Welcome back to Author Diaries, or if you are a first-timer, just plain welcome. This blog, at least until it wears you and me down, is a diary of my endeavor to write my second adult novel. I am not so much revealing the story as I am attempting to document the step-by-step process of writing it. I remind you that I am not a professional so you can try this at home with little risk and, likewise, probably achieve little success. As they say…it is what it is. Okay, upcoming is my traditional introductory line, if you can call a third time “traditional…”
When we last left our hero—again, that’s me—he took us through the second chapter of the book (if you need to catch up, simply scroll down to the previous two blogs). One thing I forgot to tell you about is a tactic I am using to keep the war present in the reader’s mind. At the beginning of every chapter is an obit of a local soldier/sailor who has been killed in battle. These are displayed as newspaper obits from the local town paper and the subject is always the son of a town family. Now, while the newspaper is fictitious, as are all the names of the soldiers and their families, the World War II events in which they have died are real. I have to make sure that the timing of the war event and its subsequent death of a local son is consistent with the actual timeline of my story. So, this tactic serves two purposes. First, it keeps the war ever present and, second, it reinforces the forward pacing of the book.
Chapter 3 is where I take all the generalities of the two lead characters and the environment in which they live and begin to hang some meat on them. It’s easy to establish the romantic link between Robert and Sharon. That has been done in a few brief paragraphs in the previous two chapters. Easy. Now, I need to “prove it” so to speak.
I conjure up a romantic adventure on the river. This takes care of several elements I need to build on. As I said, I want to actually show some romance between our two lovers and I want to spend some time describing their lifestyle and environment. It is hard to avoid the Chesapeake Bay and all its tributaries when you are born and raised on the Eastern Shore of Maryland. Any kid who lives here has probably been on the water as much as land. He/she knows how to swim, crab and boat at an early age. Does this apply to every kid who lives on the Eastern Shore? No. But it does to a good number of youngsters, especially back in the 1940’s when life was a lot simpler and kids didn’t have TV, cell phones and computers.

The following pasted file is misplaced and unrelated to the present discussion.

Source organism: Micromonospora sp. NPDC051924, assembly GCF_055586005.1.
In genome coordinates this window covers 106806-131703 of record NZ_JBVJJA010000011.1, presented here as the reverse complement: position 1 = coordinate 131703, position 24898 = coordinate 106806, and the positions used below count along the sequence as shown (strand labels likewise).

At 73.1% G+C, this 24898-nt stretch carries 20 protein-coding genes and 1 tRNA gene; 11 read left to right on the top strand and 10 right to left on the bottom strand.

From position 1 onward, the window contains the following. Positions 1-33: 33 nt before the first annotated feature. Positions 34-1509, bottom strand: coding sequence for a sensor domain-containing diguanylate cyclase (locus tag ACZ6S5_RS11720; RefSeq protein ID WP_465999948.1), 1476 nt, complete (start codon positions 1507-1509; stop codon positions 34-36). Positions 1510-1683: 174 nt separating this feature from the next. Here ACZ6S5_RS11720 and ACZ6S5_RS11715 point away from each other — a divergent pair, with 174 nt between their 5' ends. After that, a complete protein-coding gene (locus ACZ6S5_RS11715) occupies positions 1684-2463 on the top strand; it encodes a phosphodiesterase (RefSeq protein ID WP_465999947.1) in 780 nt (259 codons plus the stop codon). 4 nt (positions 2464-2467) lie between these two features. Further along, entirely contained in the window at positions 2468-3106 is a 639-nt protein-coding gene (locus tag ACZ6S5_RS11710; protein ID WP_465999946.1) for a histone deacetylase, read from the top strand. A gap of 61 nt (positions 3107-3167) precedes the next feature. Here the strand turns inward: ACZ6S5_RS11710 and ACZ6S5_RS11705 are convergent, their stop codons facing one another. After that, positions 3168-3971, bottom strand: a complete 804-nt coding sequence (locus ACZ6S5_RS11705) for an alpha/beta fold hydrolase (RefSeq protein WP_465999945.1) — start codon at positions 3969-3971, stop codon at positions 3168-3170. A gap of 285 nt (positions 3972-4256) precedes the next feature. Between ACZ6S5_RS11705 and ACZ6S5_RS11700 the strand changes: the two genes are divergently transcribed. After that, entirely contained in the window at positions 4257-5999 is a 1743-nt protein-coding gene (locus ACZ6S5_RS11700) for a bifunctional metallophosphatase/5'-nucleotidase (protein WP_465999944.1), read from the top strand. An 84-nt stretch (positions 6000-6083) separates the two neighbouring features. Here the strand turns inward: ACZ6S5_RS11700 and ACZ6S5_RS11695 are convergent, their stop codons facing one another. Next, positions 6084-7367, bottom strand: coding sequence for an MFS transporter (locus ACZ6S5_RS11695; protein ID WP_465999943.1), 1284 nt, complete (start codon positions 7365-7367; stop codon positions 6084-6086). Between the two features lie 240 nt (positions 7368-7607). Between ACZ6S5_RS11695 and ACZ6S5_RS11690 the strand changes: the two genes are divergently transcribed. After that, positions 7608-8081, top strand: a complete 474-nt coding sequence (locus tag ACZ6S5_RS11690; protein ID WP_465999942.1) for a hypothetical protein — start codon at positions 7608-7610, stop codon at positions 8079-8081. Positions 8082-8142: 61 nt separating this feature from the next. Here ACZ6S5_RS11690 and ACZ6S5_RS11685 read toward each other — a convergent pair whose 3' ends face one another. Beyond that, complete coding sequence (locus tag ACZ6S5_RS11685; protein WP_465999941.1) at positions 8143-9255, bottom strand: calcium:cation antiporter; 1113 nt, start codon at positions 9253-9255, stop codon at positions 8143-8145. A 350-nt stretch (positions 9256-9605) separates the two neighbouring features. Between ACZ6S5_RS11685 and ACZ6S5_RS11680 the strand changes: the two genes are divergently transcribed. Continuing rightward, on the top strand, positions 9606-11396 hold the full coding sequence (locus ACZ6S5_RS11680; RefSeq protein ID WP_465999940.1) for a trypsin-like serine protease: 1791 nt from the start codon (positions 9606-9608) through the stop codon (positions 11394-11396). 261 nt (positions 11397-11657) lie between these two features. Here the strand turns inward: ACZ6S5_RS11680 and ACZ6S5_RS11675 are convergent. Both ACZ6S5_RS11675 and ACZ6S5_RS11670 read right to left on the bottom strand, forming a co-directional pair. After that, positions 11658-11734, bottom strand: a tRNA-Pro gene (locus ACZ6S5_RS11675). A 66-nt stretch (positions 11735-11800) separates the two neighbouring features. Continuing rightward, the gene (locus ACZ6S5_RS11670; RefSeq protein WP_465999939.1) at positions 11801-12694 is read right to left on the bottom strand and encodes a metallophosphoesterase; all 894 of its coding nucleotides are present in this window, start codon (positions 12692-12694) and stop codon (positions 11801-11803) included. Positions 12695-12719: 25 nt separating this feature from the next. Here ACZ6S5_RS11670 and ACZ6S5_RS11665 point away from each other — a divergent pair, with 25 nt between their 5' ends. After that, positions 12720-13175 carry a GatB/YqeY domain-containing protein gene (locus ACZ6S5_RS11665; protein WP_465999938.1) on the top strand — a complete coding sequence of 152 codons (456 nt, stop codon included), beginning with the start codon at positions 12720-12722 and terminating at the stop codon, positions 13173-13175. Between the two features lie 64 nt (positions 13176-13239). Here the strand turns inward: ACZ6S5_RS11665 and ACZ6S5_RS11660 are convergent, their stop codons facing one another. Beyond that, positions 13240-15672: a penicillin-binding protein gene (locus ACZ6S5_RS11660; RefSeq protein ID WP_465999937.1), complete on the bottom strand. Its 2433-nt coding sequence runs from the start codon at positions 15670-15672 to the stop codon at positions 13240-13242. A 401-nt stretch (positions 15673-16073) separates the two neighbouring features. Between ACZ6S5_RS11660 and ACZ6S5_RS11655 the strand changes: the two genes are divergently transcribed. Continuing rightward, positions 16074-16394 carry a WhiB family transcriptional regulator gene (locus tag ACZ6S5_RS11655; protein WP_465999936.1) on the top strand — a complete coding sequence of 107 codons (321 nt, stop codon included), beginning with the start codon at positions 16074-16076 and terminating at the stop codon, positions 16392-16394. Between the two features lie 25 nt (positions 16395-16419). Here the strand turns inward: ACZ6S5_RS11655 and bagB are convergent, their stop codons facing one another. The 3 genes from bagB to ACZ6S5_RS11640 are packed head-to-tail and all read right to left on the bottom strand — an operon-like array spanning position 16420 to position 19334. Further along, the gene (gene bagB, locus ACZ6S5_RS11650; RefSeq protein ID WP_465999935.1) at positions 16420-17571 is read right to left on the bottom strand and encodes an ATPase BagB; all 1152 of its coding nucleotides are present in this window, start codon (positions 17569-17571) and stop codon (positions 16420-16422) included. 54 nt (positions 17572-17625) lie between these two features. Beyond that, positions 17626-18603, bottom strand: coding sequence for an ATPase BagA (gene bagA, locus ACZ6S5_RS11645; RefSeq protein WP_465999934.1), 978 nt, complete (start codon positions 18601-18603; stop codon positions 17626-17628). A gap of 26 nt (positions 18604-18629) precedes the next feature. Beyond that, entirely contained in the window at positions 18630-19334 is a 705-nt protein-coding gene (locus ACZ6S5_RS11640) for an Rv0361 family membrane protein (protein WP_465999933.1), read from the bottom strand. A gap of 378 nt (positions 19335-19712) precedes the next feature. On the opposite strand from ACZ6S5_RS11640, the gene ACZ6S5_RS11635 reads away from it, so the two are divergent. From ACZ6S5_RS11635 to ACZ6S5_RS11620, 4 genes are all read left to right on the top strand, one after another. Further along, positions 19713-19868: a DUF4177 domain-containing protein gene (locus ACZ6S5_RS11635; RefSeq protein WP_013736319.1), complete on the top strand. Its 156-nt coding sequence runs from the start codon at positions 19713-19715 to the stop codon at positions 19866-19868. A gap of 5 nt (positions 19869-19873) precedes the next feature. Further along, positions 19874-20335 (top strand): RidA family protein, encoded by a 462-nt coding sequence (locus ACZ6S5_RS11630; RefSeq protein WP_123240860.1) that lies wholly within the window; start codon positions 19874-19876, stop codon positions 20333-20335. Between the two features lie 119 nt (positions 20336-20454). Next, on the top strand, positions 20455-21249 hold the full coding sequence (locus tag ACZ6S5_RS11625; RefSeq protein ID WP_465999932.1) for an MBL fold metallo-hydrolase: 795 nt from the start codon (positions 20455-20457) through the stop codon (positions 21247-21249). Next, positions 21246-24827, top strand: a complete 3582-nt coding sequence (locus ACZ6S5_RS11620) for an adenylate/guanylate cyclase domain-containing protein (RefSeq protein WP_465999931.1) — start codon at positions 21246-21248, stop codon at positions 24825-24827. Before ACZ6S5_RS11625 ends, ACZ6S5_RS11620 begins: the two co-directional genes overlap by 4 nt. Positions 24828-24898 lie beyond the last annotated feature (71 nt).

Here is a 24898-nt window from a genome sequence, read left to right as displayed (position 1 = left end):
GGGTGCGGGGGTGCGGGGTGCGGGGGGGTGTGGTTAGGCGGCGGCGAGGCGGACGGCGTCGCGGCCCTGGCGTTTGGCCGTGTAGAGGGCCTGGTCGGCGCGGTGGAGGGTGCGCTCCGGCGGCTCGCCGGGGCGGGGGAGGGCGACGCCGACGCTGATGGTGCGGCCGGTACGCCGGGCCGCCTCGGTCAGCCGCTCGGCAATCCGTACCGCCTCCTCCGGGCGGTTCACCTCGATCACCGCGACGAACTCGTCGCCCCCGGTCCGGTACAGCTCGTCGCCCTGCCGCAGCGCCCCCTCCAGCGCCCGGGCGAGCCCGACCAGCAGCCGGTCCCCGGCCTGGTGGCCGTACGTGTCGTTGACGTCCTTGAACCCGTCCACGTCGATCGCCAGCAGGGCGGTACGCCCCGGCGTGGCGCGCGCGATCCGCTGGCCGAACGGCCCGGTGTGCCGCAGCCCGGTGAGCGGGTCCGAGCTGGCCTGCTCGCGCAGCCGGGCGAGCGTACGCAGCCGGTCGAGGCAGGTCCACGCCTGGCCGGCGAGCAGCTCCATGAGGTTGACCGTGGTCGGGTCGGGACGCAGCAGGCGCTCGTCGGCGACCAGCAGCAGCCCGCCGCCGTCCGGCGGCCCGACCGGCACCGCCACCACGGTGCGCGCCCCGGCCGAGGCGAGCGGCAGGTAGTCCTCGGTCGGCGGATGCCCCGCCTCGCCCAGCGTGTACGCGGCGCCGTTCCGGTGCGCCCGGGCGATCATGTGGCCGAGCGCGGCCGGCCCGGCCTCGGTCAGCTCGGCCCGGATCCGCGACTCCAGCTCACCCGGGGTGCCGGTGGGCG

Robert and Sandra borrow his uncle’s skiff (that’s a small boat common to the river) and go up the Corsica River to a small secluded side tributary. Here they tie up at an old boatshed. Boatsheds, or boathouses, were common on the Chesapeake. A boatshed is merely a little “garage” built around a dock in which you store a boat and protect it from the elements (see picture above). I have developed this boatshed for two purposes. One, it establishes the couple’s hideaway where they can go and be alone and talk, make out, whatever (hey, didn’t you and your high school lover have, or wished you had, such a place?!). Next, I need a location that the story will return to later and this works just fine. Originally, I had envisioned this as an old abandoned rural barn—you know, the old dilapidated ones you see in some rural areas. Many had “Chew Mail Pouch” advertising painted on a side or roof. My boatshed works even better because the river is so much a part of the lifestyle of my story.
There are three other things I “install” in this chapter, two necessary, the other merely embellishment. I need to make the point that Sandra’s younger sister, Louise, is a typical pesky younger sister who likes to hang around when her sister’s boyfriend is present. I expand on this to include the fact that Louise may even have a crush on Robert. Again, this is something that will make sense later in the book so I plant the seed here.
The second “installation” deals with reinforcing what good kids Robert and Sandra are and, despite some heavy romantic moments, they know when to stop, just like we all did when we were 17, right? ….right? Uh-huh.
The final add-on in this chapter is that I have Robert and Sandra go crabbing. This offers the reader a glimpse of rudimentary crabbing technique that all kids learned on the Chesapeake, famous for its blue crabs. This serves as simply more “goo” about their lives and where they live.
I’m still attempting to do a lot of setup work in this chapter. The trick is to take care of the necessary items I have to embed in the story and, at the same time, keep it moving so the reader is motivated to continue on. Easier said than done. At this point, I need readers to feel they now have a stake in this book and they are going to stick around to see what happens…sorta like this blog, huh?
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Marc Kuhn is the author of three books. Recently published is an adult historical novel, THE POPE’S STONE. The other two books are for children: NEVER GOOSE A MOOSE…And a bunch of other things you should never do!; and ABOUT A FARM, lessons for life regardless of where you live.
All three books are available at amazon.com and each has its own .com website under its title.
All editorial material in this blog, other than illustrations, is copyright Marc L. Kuhn, 2013. Duplication of any kind without the expressed consent of the author is prohibited.